NOW THAT CONSTITUTIONAL and electoral reform is in the air, I would like to return to a proposal I submitted to the Henry Forde Commission when they visited London.
1. The number of parliamentary constituencies should be reduced to 15. The small constituency of the City of Bridgetown should remain untouched or slightly enlarged if necessary, and continue to return a single Member of Parliament as it does today, who could be male or female. Voters should continue to mark a single X against the name of the candidate of their choice.
2. The other 29 constituencies should be reduced to 14. Each of these 14 should return two members, one male and one female. In the voting booth the voter would be given a single voting paper which would have two parallel lists, one headed “Men” and the other “Women”. The voter may place an X against one name from each list. Two or more Xs in one or both lists will spoil the ballot.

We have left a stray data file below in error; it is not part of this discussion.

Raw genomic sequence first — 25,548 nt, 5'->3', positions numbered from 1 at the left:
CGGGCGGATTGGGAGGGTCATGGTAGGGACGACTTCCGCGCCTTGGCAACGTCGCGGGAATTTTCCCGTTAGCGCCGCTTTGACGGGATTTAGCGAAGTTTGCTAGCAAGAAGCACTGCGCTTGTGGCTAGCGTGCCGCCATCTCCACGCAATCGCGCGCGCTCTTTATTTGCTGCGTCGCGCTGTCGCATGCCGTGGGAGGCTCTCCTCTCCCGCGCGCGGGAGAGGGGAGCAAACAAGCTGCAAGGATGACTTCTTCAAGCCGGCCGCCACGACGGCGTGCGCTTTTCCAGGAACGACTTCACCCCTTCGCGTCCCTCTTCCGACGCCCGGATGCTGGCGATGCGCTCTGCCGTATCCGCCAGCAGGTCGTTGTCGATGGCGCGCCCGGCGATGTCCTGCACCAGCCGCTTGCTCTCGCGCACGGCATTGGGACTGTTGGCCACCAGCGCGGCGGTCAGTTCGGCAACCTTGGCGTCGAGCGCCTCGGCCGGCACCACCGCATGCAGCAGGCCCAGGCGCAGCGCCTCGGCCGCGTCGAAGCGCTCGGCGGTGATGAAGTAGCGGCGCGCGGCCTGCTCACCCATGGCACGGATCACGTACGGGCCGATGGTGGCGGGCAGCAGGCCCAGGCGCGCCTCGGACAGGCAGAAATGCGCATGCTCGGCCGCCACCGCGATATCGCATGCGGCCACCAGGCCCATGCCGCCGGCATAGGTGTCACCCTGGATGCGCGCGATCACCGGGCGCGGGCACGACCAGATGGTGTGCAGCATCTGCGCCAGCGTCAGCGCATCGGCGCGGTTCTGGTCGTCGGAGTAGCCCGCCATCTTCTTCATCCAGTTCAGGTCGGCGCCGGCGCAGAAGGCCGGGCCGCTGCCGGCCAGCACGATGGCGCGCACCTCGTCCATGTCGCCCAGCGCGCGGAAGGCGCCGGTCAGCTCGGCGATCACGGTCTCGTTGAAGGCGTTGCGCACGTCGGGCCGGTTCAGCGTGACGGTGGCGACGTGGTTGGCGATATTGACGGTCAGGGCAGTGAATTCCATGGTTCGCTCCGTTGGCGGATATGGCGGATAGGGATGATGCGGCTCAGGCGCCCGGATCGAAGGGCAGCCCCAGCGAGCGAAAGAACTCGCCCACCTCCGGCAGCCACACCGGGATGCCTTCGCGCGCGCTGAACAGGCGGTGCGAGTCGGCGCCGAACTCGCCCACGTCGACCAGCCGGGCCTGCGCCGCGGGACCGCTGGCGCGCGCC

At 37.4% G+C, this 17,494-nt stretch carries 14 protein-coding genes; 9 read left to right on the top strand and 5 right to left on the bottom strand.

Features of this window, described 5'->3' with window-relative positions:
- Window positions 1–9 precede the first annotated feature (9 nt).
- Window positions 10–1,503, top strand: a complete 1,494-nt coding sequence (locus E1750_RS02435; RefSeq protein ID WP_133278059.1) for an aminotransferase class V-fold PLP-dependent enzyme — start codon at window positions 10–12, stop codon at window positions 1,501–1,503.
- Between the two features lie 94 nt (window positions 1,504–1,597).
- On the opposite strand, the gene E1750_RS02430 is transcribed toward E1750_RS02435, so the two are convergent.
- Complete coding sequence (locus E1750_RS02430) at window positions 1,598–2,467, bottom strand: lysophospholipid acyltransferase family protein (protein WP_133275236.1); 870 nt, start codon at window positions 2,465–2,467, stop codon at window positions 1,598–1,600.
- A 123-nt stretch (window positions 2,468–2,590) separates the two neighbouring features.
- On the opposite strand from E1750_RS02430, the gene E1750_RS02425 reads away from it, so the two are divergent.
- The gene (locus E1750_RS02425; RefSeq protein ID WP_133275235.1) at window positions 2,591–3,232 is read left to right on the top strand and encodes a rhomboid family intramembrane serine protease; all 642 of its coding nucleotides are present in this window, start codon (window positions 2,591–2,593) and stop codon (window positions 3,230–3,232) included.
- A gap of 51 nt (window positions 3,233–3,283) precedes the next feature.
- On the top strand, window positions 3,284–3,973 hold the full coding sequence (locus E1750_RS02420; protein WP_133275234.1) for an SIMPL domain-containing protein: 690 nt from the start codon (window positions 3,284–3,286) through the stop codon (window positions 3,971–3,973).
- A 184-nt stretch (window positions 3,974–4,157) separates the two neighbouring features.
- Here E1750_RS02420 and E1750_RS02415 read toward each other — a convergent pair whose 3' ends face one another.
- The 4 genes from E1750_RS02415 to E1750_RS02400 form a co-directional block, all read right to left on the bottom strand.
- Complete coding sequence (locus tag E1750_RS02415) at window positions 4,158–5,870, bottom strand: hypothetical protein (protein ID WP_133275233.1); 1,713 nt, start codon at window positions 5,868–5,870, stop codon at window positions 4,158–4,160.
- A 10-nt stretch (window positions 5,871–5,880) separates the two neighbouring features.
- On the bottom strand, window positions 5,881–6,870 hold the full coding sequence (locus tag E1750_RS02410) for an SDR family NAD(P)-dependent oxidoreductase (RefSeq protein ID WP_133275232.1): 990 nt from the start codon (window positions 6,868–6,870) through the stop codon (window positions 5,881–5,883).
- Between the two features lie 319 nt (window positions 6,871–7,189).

The man with the highest number of votes in the men’s list, and the woman with the highest number of votes in the women’s list, will become the two representatives of that constituency. The one with the higher number of votes will be designated Senior Member, and the other Junior Member for that constituency.
I would remind the populace that this system of double-member constituencies was in place prior to 1966, just in case there are those ready to say “it wouldn’t work in Barbados”, as we do when we are not wanting to think.
Far-seeing persons will recognise that a House of Assembly of roughly equal numbers of men and women may well prevent a male wipe-out as women come to realise their numerical superiority.
On another subject, I heartily endorse the idea of a “People’s Grassroots Manifesto” independent of any party manifesto.
– SIR WILFRED WOOD